Helford Holiday Cottages & Luxury Homes

Helford Cottages

Helford Holiday Cottages & Luxury Homes

Helford, south of Falmouth, is a lovely old village which was once a tin exporting port, but is now a secluded backwater with a chilled vibe, though also beloved by the wealthy sailing community.

While the Lizard Peninsula has a wild reputation, remote, with savage seas and a spectacularly ravaged coastline, the Helford Estuary sits on the northern, softer edge of the Lizard. Villages, hamlets, gardens and calm are the order of the day here.

Allow our stunning collection of self-catering holiday cottages and holiday homes to inspire your next holiday in Helford, Cornwall.

Helford Cottages for that unforgettable stay

Helford, south of Falmouth, is a lovely old village which was once a busy port, dealing in lace, rum and tobacco, until the River Helford silted up to form the Loe Bar. It is set within an unspoilt, very tranquil area of calm, secluded creeks, isolated woodland and semi-tropical gardens, with many places along the estuary only accessible by water. You can even sightsee by kayak.

With a reputation for smuggling, ships, fishing and hustle and bustle, it was the setting for Cornish writer Daphne du Maurier’s book, Frenchman’s Creek. She spent her honeymoon in the village and was inspired to write her only romance by the pretty port, where vehicles are prohibited (parking is free at the top of the hill) making it a beautiful spot to sit and reflect.

A wooden trail from the village leads to the Creek, a handy spot for birds, especially herons and egrets. You are sure to spot some wildlife in this area, where the woods are known for deer, and the plant life could be Mediterranean, with magnificent azaleas and rhododendrons which thrive in the subtropical climate.

While the Lizard Peninsula has a wild reputation, remote, with savage seas and a spectacularly ravaged coastline, the Helford Estuary is the northern, softer edge of the Lizard. Villages, hamlets, gardens and calm are the order of the day here. While once a tin exporting port, it is now a secluded backwater with a chilled vibe, though also beloved by the wealthy sailing community.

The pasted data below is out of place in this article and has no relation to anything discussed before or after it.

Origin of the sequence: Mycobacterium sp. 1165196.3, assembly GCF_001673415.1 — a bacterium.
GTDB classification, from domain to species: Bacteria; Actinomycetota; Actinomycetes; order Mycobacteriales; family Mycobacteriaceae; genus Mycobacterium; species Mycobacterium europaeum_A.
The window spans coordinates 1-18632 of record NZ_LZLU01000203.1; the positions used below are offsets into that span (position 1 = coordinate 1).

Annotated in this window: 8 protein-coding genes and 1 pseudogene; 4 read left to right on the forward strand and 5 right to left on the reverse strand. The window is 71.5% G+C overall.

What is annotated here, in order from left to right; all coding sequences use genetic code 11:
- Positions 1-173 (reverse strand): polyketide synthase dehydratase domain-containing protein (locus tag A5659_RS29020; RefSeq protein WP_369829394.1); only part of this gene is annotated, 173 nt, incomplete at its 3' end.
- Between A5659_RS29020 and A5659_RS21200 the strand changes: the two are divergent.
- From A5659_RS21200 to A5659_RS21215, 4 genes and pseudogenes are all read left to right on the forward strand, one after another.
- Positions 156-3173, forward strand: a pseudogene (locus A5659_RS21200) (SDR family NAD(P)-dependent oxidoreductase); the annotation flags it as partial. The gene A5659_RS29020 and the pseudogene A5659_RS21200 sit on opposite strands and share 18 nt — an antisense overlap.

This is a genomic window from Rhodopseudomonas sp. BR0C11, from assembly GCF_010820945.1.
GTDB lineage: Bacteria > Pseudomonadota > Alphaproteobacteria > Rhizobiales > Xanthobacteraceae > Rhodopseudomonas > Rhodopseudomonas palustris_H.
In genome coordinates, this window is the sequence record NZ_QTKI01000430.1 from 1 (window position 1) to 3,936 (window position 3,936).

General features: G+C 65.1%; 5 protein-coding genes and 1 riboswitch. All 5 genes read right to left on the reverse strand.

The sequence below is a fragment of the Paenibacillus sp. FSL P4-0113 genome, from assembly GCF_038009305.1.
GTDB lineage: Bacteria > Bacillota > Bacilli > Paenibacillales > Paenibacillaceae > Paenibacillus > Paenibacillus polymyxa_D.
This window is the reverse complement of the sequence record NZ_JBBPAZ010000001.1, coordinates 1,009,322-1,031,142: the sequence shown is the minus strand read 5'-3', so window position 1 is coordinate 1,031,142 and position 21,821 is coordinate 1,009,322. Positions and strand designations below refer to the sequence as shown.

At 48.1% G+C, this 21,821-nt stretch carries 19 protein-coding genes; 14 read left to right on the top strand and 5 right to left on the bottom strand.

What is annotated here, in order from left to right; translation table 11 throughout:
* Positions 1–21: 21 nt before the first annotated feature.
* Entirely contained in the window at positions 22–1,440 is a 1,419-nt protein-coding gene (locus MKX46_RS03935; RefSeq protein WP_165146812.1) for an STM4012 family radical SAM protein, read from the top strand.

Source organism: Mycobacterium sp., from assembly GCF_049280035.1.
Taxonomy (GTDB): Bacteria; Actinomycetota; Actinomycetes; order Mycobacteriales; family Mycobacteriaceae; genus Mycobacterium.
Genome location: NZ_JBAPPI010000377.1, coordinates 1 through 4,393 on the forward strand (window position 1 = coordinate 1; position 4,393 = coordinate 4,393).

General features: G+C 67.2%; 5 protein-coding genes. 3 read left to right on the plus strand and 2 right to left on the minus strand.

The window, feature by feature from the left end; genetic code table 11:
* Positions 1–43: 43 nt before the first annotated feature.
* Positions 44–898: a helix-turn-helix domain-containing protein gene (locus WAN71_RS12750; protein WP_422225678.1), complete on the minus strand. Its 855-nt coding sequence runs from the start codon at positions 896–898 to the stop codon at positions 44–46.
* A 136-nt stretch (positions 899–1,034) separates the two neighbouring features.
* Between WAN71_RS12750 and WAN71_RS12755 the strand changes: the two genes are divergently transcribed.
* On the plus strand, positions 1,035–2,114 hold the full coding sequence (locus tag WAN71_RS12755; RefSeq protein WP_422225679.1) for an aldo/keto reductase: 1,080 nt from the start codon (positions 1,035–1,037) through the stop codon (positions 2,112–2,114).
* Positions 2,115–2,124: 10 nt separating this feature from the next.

The medieval church of St-Anthony-in-Meneage sits near the mouth of the Helford. Other interesting historic buildings include the thatched Shipwrights Arms pub, Rosemullion (dating to around 1660) and Penkestle with its stone chimneys.

For a change of scenery, the seasonal foot ferry will take you to the hamlet of Helford Passage. Walking here is quite gentle and boats can be hired to explore the creeks of the estuary. Nearby are the Cornish Seal Sanctuary at Gweek, Falmouth’s Pendennis Castle and Trebah and Glendurgan Gardens.

This is another side to Cornwall, an idyllically scenic area for walks, with gentle coastline where life moves at a quieter pace. Definitely one not to miss.

Helford, south of Falmouth, is a lovely old village which was once a busy port, dealing in lace, rum and tobacco, until the River Helford silted up to form the Loe Bar. It is set within an unspoilt, very tranquil area of calm, secluded creeks, isolated woodland and semi-tropical gardens, with many places along the estuary only accessible by water. You can even sightsee by kayak.

With a reputation for smuggling, ships, fishing and hustle and bustle, it was the setting for Cornish writer Daphne du Maurier’s book, Frenchman’s Creek. She spent her honeymoon in the village and was inspired to write her only romance by the pretty port, where vehicles are prohibited (parking is free at the top of the hill) making it a beautiful spot to sit and reflect.

A wooden trail from the village leads to the Creek, a handy spot for birds, especially herons and egrets. You are sure to spot some wildlife in this area, where the woods are known for deer, and the plant life could be Mediterranean, with magnificent azaleas and rhododendrons which thrive in the subtropical climate.

While the Lizard Peninsula has a wild reputation, remote, with savage seas and a spectacularly ravaged coastline, the Helford Estuary is the northern, softer edge of the Lizard. Villages, hamlets, gardens and calm are the order of the day here. While once a tin exporting port, it is now a secluded backwater with a chilled vibe, though also beloved by the wealthy sailing community.

The medieval church of St-Anthony-in-Meneage sits near the mouth of the Helford. Other interesting historic buildings include the thatched Shipwrights Arms pub, Rosemullion (dating to around 1660) and Penkestle with its stone chimneys.

For a change of scenery, the seasonal foot ferry will take you to the hamlet of Helford Passage. Walking here is quite gentle and boats can be hired to explore the creeks of the estuary. Nearby are the Cornish Seal Sanctuary at Gweek, Falmouth’s Pendennis Castle and Trebah and Glendurgan Gardens.

This is another side to Cornwall, an idyllically scenic area for walks, with gentle coastline where life moves at a quieter pace. Definitely one not to miss.